Two tablespoons sounds like a lot of mustard, but it lends just the right note and mingles nicely with the tarragon. If you can’t find fresh tarragon, use a scant teaspoon of the dried, it can be overpowering. And if you don’t like tarragon, how about using the last of that pesto you tucked away in the freezer. That is if there is any left. I have one precious container left that fell behind something else!
A tasty pasta
Fregula (fregola) is a toasted, tiny Sardinian semolina pasta that resembles Israel couscous in size, and I’m sure my friend Antonia will agree it is a wonderful item to have waiting for you in the pantry. The toasted flavor adds much to the end product! I usually buy this at an Italian market, but I’ve seen it in health foods stores and co-ops as well, and you might even be able to find it in a larger grocery store. I was lucky enough to find a whole wheat fregula, but if you can’t find it, just toast some whole grain Israel couscous in a dry skillet until it starts to brown. It’s not exactly the same, but a good substitute.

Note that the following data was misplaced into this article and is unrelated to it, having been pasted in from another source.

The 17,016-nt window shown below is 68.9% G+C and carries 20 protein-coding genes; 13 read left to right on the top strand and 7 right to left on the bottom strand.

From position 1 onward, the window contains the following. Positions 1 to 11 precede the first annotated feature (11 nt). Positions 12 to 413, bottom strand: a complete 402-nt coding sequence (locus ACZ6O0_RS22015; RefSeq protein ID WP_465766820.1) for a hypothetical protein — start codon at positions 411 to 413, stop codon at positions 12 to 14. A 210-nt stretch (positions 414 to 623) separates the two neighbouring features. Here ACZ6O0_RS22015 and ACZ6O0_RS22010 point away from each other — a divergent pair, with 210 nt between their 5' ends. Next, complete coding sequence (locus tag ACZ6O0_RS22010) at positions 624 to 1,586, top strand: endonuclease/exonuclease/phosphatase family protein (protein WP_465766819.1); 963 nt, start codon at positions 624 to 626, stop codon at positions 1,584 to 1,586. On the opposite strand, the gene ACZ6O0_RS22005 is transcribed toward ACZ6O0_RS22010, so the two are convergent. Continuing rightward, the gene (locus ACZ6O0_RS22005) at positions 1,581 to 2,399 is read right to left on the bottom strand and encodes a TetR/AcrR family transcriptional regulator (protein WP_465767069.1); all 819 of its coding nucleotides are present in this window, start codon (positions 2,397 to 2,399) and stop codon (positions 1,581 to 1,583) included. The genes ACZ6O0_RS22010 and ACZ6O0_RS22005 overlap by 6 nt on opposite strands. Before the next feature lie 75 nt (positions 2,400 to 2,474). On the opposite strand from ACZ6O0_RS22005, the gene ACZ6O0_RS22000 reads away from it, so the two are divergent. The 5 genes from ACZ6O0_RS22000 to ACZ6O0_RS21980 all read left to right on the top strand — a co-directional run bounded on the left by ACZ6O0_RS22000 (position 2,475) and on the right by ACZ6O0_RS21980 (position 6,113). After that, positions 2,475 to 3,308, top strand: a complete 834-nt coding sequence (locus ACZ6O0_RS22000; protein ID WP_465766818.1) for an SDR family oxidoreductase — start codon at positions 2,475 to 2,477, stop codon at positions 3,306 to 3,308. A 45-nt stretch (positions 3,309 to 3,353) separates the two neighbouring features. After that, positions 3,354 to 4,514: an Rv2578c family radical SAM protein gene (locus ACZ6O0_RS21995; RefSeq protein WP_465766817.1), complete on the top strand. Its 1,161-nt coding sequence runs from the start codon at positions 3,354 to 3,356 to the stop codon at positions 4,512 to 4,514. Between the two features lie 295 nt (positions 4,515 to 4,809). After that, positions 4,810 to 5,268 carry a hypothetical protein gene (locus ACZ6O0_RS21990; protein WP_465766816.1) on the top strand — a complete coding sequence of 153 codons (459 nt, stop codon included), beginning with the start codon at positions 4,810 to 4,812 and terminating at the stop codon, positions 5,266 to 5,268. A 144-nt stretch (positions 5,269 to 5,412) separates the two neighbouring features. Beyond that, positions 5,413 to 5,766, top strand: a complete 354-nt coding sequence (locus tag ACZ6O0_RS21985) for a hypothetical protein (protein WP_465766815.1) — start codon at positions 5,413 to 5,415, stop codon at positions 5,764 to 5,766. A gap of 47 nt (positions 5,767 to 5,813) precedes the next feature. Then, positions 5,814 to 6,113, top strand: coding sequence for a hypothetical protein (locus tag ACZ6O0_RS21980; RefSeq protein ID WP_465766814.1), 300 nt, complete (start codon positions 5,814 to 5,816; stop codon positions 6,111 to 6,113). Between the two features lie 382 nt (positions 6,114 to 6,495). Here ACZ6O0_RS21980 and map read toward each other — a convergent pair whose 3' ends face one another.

The tofu is perfect in this dish, but you could also substitute another favorite protein, or just serve this up as a side dish.
Baked Tofu with Mustard Cream Succotash and Fregula
- 12 oz. firm tofu
- Cornstarch to dust
- 8 oz. whole wheat fregula or toasted Israel couscous
- 2 tbsp. extra virgin olive oil
- 1 small onion, diced
- 4 cloves garlic, finely minced
- 10 oz. fresh or thawed frozen corn
- 10 oz. fresh or thawed frozen edamame, or other bean
- 10 oz. thawed frozen chopped spinach
- 2 heaping tbsp. Dijon mustard
- 1 cup coconut milk, light or full fat
- 2 tbsp. vegan or dairy butter
- 1 tbsp. tarragon, minced, plus more for garnish
Press the excess water out of the tofu. Place toweling on a plate, add the block of tofu, wrap the towel to cover the top as well, then place a second plate on top. Weight it down with something heavy like a 28-oz. can of tomatoes, and let sit for a half hour. You can also use a tofu press of course.